If you’re new to this series let me tell you, it is incredibly difficult to start this review as anything I say, anything I hint at could be (is) a massive spoiler regarding a previous book (the massive spoiler is also mentioned in the blurb so don’t look 🙈)! I will be as vague as possible and hope you don’t mind. Helen Grace finds herself somewhere no copper wants to be, in an environment as hostile as they come. I could make a couple of witty puns about a fall from ‘Grace’ but I won’t torture you, dear reader. I have been champing at the bit to find out what was going to happen to our battered and bruised hero and all I can say is wow, just WOW! I loved the environment Arlidge has immersed his lead character in, I really enjoyed the motley cast of characters she met on her journey into the pits of Hell and I’m sorry, I’m going to say it, I loved Helen’s fall from ‘Grace’, dangit!

Whilst Helen is otherwise engaged, her right-hand woman the tenacious DS Charlie Brooks, is out trying to right a few wrongs. The two plots run seamlessly alongside one another and I was compelled to keep turning the pages, flitting between the two investigations at breakneck speed. I had a fair idea of whodunit from early on in the book but I was completely wrong. The author has added some very believable red herrings which I fell for; hook, line and sinker.

Would I recommend this book? I would. It’s true – this is my favourite DI Helen Grace adventure so far. However, I’m not sure this book will work all that well as a standalone. There is a heck of a lot of history that won’t necessarily make sense to readers starting with Hide and Seek. My advice would be to start at the beginning and get to know Helen Grace from book one. I guarantee you will fall head over heels in love with her, just like I did. Oh, and don’t read the blurb. It gives far too much away in my opinion 😉

Four and a half stars out of five.


Hide and Seek by M.J. Arlidge was published in the UK by Michael Joseph on 29th December 2016 and is available in hardcover, paperback, eBook and audio formats (please note, the following links are affiliate links) | amazon.co.uk | amazon.com | Waterstones | Book Depository | Goodreads |

about the author3

m j arlidge.jpg

M. J. Arlidge has worked in television for the last fifteen years, specializing in high-end drama production, including the prime-time crime serials Torn, The Little House and Silent Witness. Arlidge also pilots original crime series for both UK and US networks. In 2015 his audio exclusive Six Degrees of Assassination was a Number One bestseller.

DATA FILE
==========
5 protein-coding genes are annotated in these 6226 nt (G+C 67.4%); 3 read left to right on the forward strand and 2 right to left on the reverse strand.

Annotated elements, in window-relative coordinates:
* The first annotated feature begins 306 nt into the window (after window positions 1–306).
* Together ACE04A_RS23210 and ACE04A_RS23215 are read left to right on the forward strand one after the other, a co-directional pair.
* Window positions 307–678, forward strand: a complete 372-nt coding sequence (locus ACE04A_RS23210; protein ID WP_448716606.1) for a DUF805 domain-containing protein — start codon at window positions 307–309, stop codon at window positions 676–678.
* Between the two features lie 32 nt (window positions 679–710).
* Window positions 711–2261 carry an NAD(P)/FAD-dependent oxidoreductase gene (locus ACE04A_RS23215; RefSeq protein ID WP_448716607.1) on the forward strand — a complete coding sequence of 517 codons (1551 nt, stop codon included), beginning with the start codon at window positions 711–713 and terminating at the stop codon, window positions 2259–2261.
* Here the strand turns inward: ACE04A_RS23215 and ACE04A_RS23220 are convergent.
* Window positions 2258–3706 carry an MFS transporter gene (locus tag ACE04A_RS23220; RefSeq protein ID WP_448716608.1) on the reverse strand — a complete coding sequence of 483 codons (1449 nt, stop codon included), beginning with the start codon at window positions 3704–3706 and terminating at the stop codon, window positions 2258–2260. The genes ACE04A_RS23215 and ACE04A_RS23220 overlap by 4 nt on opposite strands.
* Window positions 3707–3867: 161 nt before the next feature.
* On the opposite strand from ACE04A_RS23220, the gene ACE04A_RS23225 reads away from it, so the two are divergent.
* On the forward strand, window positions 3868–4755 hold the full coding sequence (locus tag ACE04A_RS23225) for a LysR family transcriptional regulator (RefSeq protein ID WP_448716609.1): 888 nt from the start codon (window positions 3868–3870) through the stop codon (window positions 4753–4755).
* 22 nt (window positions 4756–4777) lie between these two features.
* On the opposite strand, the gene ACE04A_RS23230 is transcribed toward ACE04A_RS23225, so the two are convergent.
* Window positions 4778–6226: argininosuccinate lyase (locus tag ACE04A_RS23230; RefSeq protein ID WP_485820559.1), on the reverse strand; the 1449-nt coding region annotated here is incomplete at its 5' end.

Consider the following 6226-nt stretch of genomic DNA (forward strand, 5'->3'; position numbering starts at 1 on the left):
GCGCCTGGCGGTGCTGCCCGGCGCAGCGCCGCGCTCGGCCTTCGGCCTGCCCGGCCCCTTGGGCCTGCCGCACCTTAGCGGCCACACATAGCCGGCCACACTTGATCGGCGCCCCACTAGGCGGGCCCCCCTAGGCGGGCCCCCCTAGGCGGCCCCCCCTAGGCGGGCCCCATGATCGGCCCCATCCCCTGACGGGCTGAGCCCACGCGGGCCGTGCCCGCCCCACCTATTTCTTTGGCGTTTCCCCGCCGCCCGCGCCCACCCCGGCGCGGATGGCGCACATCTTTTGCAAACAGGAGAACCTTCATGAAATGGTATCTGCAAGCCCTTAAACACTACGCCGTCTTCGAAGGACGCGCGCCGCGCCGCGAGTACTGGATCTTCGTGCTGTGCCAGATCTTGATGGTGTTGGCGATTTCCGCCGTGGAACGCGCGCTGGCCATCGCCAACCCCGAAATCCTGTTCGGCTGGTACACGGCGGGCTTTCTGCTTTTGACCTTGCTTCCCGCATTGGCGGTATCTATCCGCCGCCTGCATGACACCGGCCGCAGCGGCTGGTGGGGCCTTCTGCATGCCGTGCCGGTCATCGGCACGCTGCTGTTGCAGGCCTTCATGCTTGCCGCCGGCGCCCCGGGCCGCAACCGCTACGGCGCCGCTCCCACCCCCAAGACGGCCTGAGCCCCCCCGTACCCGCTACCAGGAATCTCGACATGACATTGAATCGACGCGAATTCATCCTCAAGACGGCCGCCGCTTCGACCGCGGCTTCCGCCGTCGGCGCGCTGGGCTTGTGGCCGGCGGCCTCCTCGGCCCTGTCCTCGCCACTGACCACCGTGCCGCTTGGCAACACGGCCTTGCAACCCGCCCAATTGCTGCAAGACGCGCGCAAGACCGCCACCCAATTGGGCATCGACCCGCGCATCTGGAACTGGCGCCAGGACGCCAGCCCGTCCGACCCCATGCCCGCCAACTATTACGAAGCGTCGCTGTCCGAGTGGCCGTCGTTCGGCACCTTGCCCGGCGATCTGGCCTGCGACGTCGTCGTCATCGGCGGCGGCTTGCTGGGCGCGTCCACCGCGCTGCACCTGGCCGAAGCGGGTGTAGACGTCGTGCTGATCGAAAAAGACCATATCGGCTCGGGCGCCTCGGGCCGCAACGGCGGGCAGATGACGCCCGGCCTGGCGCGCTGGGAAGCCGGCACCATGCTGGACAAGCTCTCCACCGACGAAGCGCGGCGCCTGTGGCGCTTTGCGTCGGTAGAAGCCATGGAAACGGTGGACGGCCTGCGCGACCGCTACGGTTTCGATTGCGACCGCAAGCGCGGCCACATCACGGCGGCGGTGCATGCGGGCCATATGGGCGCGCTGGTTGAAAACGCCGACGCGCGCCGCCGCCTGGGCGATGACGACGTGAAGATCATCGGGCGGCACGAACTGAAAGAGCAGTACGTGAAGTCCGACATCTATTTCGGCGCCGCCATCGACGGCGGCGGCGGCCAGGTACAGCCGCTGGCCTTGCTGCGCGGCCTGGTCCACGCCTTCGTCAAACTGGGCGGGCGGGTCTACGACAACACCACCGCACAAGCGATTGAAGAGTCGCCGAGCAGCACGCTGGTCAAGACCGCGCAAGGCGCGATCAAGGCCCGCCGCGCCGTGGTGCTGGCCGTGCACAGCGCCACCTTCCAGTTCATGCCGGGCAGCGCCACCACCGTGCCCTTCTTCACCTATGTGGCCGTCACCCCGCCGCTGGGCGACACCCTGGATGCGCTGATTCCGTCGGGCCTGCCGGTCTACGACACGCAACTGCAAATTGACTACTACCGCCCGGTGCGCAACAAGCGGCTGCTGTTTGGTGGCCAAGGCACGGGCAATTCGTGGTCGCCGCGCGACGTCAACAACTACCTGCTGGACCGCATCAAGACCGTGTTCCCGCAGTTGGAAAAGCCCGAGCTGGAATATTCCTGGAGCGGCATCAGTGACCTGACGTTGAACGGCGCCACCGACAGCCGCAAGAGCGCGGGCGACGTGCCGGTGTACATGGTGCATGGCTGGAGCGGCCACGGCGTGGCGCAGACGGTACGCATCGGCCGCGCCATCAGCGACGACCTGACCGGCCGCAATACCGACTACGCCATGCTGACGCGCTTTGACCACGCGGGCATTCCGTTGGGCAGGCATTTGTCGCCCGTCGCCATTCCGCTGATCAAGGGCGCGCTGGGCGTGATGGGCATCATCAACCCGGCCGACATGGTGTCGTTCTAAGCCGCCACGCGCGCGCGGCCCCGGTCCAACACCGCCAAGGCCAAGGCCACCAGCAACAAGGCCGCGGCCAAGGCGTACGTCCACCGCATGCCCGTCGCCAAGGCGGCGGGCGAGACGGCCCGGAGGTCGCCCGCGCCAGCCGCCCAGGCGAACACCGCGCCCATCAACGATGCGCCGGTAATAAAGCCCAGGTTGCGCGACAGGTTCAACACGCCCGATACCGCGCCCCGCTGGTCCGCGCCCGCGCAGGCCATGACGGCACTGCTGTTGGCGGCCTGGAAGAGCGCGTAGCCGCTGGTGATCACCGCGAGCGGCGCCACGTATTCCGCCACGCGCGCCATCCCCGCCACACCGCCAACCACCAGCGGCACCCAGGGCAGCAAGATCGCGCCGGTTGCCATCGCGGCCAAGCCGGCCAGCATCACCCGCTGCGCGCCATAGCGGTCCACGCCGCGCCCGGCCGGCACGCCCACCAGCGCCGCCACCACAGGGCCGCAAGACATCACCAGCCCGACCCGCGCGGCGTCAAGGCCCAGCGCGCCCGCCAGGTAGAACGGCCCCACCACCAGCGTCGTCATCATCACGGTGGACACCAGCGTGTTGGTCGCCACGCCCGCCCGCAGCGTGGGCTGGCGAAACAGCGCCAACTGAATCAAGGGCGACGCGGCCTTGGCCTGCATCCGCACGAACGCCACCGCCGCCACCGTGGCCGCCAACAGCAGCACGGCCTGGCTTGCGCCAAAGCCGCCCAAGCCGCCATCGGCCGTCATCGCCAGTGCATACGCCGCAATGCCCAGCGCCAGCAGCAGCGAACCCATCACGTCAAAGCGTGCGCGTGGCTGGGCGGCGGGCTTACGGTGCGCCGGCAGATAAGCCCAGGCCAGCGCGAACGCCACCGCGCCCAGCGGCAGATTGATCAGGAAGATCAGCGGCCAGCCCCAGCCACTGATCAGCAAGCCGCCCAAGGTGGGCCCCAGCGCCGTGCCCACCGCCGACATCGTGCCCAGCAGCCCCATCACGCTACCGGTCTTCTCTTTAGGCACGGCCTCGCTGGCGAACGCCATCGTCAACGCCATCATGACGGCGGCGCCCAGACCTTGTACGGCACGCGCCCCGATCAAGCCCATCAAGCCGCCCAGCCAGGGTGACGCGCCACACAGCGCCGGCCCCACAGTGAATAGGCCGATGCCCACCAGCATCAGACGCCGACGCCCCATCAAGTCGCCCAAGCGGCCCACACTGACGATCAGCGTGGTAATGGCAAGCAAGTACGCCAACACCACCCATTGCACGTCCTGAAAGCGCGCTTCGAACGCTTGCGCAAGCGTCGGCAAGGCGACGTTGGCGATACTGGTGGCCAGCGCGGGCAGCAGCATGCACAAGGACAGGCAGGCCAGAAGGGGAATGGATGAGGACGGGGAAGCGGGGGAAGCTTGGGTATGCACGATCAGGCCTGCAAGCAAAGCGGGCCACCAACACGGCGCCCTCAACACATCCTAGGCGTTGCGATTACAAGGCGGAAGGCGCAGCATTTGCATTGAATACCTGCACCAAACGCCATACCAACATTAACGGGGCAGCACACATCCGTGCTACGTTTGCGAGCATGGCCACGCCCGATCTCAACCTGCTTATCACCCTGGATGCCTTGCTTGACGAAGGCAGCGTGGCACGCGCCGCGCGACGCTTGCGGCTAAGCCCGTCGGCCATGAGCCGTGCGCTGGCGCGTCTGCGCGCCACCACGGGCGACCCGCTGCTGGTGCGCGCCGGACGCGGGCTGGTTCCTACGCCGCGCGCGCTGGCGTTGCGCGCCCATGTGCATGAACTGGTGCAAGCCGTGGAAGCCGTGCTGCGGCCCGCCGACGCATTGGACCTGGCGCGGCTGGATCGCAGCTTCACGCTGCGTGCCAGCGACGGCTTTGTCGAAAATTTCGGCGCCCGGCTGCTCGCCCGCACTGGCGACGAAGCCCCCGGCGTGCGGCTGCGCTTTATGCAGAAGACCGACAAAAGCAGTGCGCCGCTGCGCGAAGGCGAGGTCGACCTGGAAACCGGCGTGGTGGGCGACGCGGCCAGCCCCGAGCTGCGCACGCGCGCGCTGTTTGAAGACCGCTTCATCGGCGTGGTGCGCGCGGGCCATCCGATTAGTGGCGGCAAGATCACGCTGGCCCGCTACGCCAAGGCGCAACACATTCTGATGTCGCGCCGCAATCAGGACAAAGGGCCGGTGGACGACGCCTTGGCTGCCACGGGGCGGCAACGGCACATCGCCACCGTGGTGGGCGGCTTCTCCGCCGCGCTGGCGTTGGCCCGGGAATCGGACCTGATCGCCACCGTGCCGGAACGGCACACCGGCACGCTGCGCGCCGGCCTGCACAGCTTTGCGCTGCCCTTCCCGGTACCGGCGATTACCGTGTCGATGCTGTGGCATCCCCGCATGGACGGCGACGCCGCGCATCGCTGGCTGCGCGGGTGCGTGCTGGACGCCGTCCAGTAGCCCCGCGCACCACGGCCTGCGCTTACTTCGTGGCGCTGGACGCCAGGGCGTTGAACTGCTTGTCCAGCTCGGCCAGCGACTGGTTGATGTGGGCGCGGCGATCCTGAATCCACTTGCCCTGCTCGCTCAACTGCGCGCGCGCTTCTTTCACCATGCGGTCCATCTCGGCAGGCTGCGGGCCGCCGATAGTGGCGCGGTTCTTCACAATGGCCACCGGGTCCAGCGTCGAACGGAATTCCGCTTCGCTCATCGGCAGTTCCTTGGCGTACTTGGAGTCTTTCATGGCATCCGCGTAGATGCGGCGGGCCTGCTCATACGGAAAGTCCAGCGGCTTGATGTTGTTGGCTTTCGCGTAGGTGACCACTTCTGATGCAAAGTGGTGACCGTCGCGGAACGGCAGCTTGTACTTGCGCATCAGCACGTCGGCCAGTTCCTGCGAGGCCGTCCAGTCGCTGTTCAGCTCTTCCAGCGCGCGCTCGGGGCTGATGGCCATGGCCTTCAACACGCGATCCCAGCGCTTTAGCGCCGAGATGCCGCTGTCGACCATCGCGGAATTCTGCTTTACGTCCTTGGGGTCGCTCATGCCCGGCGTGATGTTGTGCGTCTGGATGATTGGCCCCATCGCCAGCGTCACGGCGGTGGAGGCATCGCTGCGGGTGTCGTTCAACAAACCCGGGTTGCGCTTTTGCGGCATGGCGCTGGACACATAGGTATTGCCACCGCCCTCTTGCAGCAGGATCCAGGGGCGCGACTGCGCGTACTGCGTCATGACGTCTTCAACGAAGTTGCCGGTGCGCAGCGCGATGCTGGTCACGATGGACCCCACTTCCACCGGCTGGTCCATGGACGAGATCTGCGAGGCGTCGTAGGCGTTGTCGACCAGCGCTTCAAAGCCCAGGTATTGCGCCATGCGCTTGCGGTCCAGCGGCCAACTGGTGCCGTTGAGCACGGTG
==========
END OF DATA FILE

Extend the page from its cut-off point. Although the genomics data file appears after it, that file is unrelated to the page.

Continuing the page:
His first thriller, Eeny Meeny, was the UK’s bestselling crime debut of 2014. It was followed by the bestselling Pop Goes the Weasel, The Doll’s House, Liar Liar, Little Boy Blue, Hide and Seek, and Love Me Not.

Author Links: | Twitter | Facebook |

Author image and bio © https://www.penguin.co.uk/authors/m-j-arlidge/96806/

#BookReview: The Marriage Pact by Michelle Richmond @MichaelJBooks @PenguinUKBooks #20BooksofSummer #TheMarriagePact #Giveaway

the marriage pact.jpg

“First comes love. Then comes marriage. Then comes your first big mistake.

How far are you willing to go for the perfect relationship?

Newlyweds Jake and Alice are offered a mysterious wedding gift – membership of a club which promises its couples will never divorce.

Signing The Pact seems the start to a perfect marriage.

Until one of them breaks the rules.

The marriage of their dreams is about to become their worst nightmare.

Because The Pact is for life.

And its members will do anything to make sure no one leaves . . .”

Michelle Richmond’s The Marriage Pact has been on my bookish radar for some time now. It was mentioned as part of my #R3COMM3ND3D2017 feature where I immediately added it to the TBR. I was then lucky enough to receive a paperback copy from the lovely Dead Good team as a Valentine’s Day treat (more about that later!). And then, of course, I kept seeing some really good reviews. Bearing all of this in mind, it was a natural addition to my #20BooksofSummer challenge.